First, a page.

World Bank predicts that Nigerian economy will grow by 2.2% during the course of 2019

NIGERIA'S economy should grow at by 2.2% during the course of 2019 according to the latest World bank economic forecast which predicts that global oil prices should stabilise at around $67 a barrel during the course of the year.


Between 1999 and 2015, Nigeria's economy grew at a rate of about 6% a year but due to a combination of a change of government, a slump in oil prices and investor fears, the country slid into recession three years ago. Since then, the economy has returned to growth but only at a rate of 1.9% as oil prices are currently around $60 a barrels compared with the $100 a barrel about five years ago.


Also, Nigeria's 2019 budget is predicated on an oil output of 2.3m barrels a day at a cost of $60 a barrel. In its Global Economic Prospects report, the World Bank predicted that economic growth across sub-Saharan Africa is expected to pick up by 3.4% in 2019, rising to an average of 3.7% in 2020/21.


According to the report, the economic growth is predicated on diminished policy uncertainty and improved investment in large economies, together with continued robust growth in non-resource intensive countries. However, it noted that external headwinds have intensified as growth among main trading partners moderates, global financial conditions tighten and trade policy uncertainty persists.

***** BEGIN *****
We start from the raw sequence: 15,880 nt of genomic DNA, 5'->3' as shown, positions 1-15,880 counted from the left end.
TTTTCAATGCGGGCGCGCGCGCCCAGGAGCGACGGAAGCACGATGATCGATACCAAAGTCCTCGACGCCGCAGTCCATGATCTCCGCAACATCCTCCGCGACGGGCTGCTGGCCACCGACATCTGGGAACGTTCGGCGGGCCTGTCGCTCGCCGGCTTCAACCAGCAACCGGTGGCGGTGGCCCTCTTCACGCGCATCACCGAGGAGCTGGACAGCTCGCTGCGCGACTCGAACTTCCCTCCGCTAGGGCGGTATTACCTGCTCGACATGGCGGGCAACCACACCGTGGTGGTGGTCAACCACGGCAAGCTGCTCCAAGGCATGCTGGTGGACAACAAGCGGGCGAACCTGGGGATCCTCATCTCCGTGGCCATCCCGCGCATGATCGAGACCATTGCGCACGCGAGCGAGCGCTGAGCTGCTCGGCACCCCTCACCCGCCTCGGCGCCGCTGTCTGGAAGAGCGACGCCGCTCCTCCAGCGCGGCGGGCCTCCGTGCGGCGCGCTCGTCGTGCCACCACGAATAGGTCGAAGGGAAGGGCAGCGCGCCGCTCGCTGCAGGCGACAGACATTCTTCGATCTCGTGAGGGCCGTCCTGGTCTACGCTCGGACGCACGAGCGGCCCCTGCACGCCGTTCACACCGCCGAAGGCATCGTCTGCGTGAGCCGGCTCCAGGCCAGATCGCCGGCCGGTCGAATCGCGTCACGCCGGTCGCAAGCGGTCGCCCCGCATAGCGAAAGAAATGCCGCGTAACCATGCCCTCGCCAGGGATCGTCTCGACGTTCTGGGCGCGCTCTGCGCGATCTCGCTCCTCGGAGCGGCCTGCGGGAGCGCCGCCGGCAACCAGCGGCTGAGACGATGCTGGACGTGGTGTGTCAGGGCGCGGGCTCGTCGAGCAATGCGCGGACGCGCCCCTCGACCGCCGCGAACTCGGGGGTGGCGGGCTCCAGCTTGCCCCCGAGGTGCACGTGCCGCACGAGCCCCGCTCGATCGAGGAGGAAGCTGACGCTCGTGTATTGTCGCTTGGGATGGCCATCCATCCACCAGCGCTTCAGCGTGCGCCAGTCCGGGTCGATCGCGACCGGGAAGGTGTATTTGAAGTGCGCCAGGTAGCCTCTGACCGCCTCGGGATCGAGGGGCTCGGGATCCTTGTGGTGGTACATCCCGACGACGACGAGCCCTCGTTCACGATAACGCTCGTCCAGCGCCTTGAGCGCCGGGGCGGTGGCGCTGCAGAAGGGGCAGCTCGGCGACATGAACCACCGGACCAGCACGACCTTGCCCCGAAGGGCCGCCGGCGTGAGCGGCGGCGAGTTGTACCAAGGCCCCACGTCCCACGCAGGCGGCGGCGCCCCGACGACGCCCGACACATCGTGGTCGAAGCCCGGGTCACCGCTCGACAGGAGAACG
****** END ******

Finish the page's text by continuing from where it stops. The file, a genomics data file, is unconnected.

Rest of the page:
The report further stated: “Growth in Nigeria is projected to rebound to 2.2% in 2019 and 2.4% in 2020-21. These forecasts are unchanged from June and assume that oil production will recover, but peak below government targets, while a slow improvement in private demand will constrain growth in the non-oil industrial sector.”


Apart from revising down its oil price projections and warning about the uncertainties surrounding oil price trend this year, the World Bank also noted that global economic growth is expected to slow to 2.9% in 2019 from 3% in 2018, as international trade and investment weaken.  Last year, oil prices averaged $68 a barrel, slightly lower compared to the bank’s forecast from June 2018, but 30% higher than the average price of oil in 2017.


“The outlook for the global economy has darkened. Global financing conditions have tightened, industrial production has moderated, trade tensions have intensified, and some large emerging market and developing economies have experienced significant financial market stress.


“Oil prices are expected to average $67 a barrel in 2019 and 2020, $2 a barrel lower than June projections, however, uncertainty around the forecast is high. This year, oil demand growth is expected to stay robust but expected slowdown in emerging market and developing economies could have a greater impact on oil demand than expected,” the World Bank report said.